Thursday, October 28

Brussels wants to ban new drilling for oil, gas and coal in the Arctic

Tensions are growing in the Arctic. The Russian military presence is increasing as China tries to integrate the North Arctic sea route into its geopolitical and trade strategy. Belt and Road Initiative, a kind of new silk road that passes through the pole.

Political revolution in Greenland to protect Arctic ice against Chinese expansion of mining

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The European Commission, thus, is reconsidering the role of the European Union in the Arctic, and has presented this Wednesday a communication on how to address challenges in the region, and, on the eve of the United Nations Conference on Climate Change (CP26), asks that oil, coal and gas remain in the ground.

The main objectives outlined in the document prepared with the High Representative, Josep Borrell, are: “to contribute to peaceful and constructive dialogue and international cooperation”; “adopt vigorous measures to address the ecological, social, economic and political impact of climate change and environmental degradation”; and “to support global, inclusive and sustainable development of the Arctic regions for the benefit of their current inhabitants and future generations, paying particular attention to the needs of indigenous peoples, women and youth, and investing in future-oriented jobs, particularly in the blue economy. ”

For its part, the European Parliament has debated and voted on its own report in full Strasbourg, after several MEPs have met with actors present in the Arctic in recent weeks: the United States, Russia, Canada, China, Denmark (which does not renounce its control over Greenland) and the European Union.

In this context, the last elections in Greenland sent a message regarding the need to take into account the population, 85% of whom are Inuit, among whom the feeling of independence from Denmark is growing.

The elections are raised as a plebiscite on mining in Kuannersuit and they left a clear message at the polls to international companies interested in Arctic subsoil resources. The leftist, environmentalist and independence Inuit party Ataqatigiit (IA), with 36.6% of the votes, reached a historic result with a clear position against the project: “We have something that money cannot buy, we will do everything possible to stop mining in Kuannersuit, “said the new prime minister, Mute Egede, 34, after forming a coalition government with other progressive forces.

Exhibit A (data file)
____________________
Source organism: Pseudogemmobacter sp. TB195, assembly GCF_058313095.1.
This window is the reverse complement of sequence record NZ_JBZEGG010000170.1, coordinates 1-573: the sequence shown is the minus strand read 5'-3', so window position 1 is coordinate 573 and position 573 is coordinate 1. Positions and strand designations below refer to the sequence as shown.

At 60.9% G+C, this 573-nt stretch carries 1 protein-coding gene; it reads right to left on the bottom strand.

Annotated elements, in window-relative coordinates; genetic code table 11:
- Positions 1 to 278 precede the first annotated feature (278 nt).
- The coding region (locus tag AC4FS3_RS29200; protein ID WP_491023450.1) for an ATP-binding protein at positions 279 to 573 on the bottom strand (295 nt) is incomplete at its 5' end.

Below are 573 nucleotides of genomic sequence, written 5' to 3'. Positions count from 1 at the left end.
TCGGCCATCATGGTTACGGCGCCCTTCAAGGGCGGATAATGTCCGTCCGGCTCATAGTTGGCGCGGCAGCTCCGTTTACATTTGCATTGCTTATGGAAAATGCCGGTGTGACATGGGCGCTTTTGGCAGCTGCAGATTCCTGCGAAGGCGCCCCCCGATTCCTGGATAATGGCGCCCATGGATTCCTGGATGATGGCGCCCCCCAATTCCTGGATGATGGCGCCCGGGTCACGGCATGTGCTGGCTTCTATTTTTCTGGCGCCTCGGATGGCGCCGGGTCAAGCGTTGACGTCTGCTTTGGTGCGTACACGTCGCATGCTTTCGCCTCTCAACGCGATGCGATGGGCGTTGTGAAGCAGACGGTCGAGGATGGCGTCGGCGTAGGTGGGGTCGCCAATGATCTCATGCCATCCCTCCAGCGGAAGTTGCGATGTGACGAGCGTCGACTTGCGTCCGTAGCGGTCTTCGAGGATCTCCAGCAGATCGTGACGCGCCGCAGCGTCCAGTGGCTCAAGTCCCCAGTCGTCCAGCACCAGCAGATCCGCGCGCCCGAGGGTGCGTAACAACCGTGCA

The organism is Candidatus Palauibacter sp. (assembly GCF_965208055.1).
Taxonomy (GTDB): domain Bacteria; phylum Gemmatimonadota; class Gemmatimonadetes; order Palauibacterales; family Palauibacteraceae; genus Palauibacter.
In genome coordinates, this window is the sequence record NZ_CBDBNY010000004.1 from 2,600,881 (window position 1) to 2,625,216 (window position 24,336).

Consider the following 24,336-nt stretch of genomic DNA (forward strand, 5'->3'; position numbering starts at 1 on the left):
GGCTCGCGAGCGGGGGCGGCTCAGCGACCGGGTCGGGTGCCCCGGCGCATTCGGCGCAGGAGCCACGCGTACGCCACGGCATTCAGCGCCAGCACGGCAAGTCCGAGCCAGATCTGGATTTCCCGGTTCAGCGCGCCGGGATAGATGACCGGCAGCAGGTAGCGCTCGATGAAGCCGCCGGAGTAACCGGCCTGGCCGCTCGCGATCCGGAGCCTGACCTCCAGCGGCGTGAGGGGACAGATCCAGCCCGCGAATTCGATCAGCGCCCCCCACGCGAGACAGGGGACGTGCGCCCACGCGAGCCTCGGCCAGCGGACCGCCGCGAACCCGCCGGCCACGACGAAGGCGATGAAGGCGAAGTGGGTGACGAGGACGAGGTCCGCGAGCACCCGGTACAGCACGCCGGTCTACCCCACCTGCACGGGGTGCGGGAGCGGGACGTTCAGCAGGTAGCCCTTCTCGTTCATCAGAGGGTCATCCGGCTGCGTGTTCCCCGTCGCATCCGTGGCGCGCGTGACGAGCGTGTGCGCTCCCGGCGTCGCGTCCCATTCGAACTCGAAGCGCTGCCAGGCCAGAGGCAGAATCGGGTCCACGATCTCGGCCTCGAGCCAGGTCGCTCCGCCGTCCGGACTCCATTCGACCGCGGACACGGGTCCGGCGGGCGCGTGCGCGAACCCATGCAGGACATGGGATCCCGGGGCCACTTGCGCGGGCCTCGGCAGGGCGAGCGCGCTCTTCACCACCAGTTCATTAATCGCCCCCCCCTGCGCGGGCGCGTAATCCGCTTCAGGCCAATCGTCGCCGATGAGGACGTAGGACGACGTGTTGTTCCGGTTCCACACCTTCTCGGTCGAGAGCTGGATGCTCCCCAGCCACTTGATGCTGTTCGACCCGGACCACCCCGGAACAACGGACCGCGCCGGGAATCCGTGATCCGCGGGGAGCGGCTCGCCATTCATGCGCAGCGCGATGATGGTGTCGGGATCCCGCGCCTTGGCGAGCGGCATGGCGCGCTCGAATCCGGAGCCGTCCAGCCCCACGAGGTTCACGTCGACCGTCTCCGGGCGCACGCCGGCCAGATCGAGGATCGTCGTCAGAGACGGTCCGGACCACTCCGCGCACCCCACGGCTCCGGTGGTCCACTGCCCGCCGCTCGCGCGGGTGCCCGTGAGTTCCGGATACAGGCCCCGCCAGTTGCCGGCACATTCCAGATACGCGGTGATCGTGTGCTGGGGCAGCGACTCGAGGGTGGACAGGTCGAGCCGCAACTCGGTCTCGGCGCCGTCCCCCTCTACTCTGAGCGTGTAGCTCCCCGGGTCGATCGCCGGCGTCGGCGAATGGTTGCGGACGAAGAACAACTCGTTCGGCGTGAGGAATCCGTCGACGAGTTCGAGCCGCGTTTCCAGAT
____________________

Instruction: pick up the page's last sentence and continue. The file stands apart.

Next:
“The recent elections in Greenland have a very clear message: they are not willing to turn their environment into an open pit mine, exploited by outside interests,” said Left MEP Idoia Villanueva (Podemos) during the debate: “Nothing It must happen in the Arctic without the voice of the people who live and live there. No decision, initiative of agreement, can be carried out without guaranteeing the fundamental rights of the Inuit and respect for their decisions. The European Union must be autonomous. Bet on the fight against climate change, local and sovereign development against the militarization of the area. We must value what has been achieved so far and increase efforts so that this strategic place does not become another black point of foreign policy Dialogue and the reinforcement of multilateralism is the only way to jointly tackle global challenges. ”